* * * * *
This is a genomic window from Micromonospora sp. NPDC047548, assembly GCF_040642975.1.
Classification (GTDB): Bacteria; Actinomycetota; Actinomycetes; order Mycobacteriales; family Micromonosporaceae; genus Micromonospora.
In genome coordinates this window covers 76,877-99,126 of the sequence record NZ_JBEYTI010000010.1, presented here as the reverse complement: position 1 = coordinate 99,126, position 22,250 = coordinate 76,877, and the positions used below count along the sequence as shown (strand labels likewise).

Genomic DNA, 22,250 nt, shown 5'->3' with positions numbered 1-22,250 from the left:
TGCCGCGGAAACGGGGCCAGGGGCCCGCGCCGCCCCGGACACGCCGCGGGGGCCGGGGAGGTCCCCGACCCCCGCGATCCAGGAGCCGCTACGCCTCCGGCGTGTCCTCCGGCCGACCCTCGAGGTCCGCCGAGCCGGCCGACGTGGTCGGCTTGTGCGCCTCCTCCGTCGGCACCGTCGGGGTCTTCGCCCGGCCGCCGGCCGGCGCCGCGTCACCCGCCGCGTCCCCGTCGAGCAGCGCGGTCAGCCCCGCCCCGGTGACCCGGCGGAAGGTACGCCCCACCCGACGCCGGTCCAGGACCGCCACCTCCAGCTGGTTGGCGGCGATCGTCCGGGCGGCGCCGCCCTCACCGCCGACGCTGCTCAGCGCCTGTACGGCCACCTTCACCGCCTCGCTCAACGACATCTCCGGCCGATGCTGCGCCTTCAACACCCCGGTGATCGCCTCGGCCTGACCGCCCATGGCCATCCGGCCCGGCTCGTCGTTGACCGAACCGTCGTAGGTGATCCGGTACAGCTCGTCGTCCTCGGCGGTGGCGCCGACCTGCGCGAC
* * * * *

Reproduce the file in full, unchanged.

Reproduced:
This is a genomic window from Micromonospora sp. NPDC047548, assembly GCF_040642975.1.
Classification (GTDB): Bacteria; Actinomycetota; Actinomycetes; order Mycobacteriales; family Micromonosporaceae; genus Micromonospora.
In genome coordinates this window covers 76,877-99,126 of the sequence record NZ_JBEYTI010000010.1, presented here as the reverse complement: position 1 = coordinate 99,126, position 22,250 = coordinate 76,877, and the positions used below count along the sequence as shown (strand labels likewise).

Genomic DNA, 22,250 nt, shown 5'->3' with positions numbered 1-22,250 from the left:
TGCCGCGGAAACGGGGCCAGGGGCCCGCGCCGCCCCGGACACGCCGCGGGGGCCGGGGAGGTCCCCGACCCCCGCGATCCAGGAGCCGCTACGCCTCCGGCGTGTCCTCCGGCCGACCCTCGAGGTCCGCCGAGCCGGCCGACGTGGTCGGCTTGTGCGCCTCCTCCGTCGGCACCGTCGGGGTCTTCGCCCGGCCGCCGGCCGGCGCCGCGTCACCCGCCGCGTCCCCGTCGAGCAGCGCGGTCAGCCCCGCCCCGGTGACCCGGCGGAAGGTACGCCCCACCCGACGCCGGTCCAGGACCGCCACCTCCAGCTGGTTGGCGGCGATCGTCCGGGCGGCGCCGCCCTCACCGCCGACGCTGCTCAGCGCCTGTACGGCCACCTTCACCGCCTCGCTCAACGACATCTCCGGCCGATGCTGCGCCTTCAACACCCCGGTGATCGCCTCGGCCTGACCGCCCATGGCCATCCGGCCCGGCTCGTCGTTGACCGAACCGTCGTAGGTGATCCGGTACAGCTCGTCGTCCTCGGCGGTGGCGCCGACCTGCGCGAC